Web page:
Tag Archives: court

OpenCourt Wins Legal Battle Over Streaming Proceedings

The Massachusetts Supreme Court has ruled in favor of allowing OpenCourt to expand their streaming video feeds of court proceedings beyond Quincy District Court. The WBUR project has been running since last year, allowing anybody to watch what’s going on in the courtroom. It’s been a success by any measure, but when they tried to expand to broadcasting jury trials, the county DA sued to stop them. The court ruled that there’s simply no legal basis to stop them—they have the same right as any other media outlet to film in the courtroom. This is a great project, doing the important work of opening up courtrooms. This is the second such legal challenge that they’ve faced, the second time it’s gone to the state’s highest court, and the second time that they’ve won. 

Links for October 27th

  • The Guardian: Mexico City considers fixed-term marriage licences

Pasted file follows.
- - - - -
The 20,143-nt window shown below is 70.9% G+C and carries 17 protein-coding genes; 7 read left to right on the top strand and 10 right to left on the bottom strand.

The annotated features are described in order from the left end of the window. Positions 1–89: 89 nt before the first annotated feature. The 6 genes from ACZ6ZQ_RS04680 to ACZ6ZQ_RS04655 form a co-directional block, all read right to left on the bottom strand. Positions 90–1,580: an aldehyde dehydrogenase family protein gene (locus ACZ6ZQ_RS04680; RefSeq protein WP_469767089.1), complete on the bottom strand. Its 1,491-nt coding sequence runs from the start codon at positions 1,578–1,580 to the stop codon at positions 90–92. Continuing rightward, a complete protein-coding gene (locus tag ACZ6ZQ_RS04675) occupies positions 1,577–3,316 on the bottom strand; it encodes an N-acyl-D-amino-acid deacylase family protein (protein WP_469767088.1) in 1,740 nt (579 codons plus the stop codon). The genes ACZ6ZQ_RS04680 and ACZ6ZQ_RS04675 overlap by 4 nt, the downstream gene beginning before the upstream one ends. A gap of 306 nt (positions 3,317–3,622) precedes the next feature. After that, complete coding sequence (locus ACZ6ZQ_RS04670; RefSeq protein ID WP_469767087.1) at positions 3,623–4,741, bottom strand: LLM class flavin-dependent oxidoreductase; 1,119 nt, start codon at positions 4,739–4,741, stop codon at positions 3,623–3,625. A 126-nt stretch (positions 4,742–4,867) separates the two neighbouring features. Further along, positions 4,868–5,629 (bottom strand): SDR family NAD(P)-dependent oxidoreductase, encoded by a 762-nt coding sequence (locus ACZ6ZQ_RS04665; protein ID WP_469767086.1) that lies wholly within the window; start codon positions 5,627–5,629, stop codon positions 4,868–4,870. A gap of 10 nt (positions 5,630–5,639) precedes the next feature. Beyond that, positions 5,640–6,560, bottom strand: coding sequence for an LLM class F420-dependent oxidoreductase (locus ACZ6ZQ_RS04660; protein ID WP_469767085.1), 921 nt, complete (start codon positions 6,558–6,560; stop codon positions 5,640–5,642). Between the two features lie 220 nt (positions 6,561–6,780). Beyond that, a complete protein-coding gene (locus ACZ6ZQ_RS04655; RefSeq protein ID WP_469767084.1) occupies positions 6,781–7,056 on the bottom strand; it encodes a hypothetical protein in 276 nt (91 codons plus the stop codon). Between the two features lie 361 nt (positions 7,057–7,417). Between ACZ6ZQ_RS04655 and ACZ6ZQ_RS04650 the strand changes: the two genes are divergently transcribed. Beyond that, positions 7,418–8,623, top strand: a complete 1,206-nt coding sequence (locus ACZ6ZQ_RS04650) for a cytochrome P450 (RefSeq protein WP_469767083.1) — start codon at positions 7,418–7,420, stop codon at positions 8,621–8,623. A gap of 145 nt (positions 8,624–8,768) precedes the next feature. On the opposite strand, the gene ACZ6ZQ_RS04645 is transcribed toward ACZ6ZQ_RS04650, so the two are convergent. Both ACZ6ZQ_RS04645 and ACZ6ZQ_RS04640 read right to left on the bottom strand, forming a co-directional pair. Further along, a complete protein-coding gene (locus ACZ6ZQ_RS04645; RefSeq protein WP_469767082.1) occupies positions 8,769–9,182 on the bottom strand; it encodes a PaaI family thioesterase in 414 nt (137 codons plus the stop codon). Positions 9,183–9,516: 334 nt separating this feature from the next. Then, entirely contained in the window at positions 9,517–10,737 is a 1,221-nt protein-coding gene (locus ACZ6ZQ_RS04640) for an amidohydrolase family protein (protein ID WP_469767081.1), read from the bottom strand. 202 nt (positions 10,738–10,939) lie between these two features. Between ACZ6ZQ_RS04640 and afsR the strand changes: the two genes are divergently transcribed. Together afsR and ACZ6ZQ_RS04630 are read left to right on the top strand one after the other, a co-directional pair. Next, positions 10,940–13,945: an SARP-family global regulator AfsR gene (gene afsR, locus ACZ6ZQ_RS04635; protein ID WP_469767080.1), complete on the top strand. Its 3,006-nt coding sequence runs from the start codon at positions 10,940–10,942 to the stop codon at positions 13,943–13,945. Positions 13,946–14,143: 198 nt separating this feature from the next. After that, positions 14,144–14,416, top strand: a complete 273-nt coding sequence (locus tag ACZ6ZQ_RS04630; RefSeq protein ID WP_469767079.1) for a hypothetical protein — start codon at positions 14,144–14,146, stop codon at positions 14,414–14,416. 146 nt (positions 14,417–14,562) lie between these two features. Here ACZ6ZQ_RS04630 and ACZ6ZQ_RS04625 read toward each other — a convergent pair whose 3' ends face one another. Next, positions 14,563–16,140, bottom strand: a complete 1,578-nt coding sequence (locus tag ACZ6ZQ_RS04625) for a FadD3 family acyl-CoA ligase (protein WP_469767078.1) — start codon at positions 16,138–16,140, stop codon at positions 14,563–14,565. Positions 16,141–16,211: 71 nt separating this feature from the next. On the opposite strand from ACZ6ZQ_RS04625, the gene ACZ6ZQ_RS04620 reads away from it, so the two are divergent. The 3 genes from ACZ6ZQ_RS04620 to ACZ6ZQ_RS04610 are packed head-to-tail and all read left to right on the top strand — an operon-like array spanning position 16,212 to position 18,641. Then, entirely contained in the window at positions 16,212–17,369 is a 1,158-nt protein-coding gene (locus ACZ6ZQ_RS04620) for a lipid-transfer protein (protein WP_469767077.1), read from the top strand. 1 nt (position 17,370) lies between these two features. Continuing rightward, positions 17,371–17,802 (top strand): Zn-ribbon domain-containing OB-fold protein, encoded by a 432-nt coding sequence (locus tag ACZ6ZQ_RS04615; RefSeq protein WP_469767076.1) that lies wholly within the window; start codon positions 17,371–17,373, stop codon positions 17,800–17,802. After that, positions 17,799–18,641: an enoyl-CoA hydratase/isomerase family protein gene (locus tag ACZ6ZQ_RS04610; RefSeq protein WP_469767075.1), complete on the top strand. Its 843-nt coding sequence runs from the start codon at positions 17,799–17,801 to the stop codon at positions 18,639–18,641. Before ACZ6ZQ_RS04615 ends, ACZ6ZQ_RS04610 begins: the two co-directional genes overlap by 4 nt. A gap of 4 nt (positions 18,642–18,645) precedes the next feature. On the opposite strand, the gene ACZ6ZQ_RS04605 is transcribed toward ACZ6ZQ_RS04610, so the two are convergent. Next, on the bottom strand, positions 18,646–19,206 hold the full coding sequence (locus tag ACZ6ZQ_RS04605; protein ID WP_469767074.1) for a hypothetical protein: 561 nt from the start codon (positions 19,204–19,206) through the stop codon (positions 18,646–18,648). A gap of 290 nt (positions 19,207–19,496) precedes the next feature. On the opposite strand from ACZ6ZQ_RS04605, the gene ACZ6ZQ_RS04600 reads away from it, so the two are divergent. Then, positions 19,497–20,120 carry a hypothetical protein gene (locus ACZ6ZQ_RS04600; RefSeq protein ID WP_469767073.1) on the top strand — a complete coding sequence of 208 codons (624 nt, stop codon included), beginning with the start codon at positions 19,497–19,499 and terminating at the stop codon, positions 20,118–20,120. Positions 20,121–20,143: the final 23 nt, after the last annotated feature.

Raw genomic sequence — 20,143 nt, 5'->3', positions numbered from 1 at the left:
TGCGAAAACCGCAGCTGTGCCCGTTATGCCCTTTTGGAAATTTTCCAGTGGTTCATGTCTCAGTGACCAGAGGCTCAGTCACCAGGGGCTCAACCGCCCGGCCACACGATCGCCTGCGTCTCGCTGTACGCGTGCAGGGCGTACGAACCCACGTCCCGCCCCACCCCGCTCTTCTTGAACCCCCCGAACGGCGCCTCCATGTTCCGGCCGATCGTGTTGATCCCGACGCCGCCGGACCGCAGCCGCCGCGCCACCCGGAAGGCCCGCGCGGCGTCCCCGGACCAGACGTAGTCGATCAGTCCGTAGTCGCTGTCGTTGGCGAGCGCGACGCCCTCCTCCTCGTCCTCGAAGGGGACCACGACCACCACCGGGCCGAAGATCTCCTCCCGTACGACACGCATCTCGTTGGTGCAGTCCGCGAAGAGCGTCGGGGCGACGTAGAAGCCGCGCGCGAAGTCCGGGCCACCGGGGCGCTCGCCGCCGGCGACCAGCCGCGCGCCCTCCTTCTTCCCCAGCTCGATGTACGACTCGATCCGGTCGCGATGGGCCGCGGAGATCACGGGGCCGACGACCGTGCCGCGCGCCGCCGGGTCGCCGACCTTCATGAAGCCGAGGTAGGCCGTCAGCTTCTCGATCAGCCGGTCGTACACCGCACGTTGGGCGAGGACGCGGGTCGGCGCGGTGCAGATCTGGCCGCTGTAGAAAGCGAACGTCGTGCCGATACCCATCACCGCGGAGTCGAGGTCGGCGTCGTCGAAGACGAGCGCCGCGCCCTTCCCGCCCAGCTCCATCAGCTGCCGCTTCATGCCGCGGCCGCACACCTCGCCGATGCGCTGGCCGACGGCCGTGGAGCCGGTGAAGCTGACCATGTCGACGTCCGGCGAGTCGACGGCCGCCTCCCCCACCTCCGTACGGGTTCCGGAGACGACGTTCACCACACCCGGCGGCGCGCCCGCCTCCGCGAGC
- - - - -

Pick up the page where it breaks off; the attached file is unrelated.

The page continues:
The city is considering offering two-year marriage licenses. Couples would get married, and two years later their marriage contract would end, though they could, of course, renew it. Why? Because so many marriages end after two years, requiring an expensive and trying divorce. I've been forecasting limited term marriage licenses for years, but I never would have guessed that it might start in the heavily Catholic Mexico.
  • CNet: Was legal site rewrite a liberal plot? Not quite.
    Justia made a mistake in a regular expression (I made the same mistake last week), resulting in some SCOTUS rulings going missing from their website. The conspiracy-theory responses are remarkable, especially the bizarre call for a criminal investigation. Justia is a private site—they're free to exclude any rulings for any (or no) reason!
  • Nest
    I am embarrassingly excited about this thermostat. I've put a lot of thought into thermostat design over the past few years, convinced that they could both look and function a great deal better than the best models currently available. (In my new home, we got top-flight ones installed, and they're still ugly and work poorly.) The Nest Learning Thermostat is quite a bit more advanced than anything I'd imagined. One more feature I'd like: the ability to detect the presence of people in the home based on whether their phone is on the WiFi network.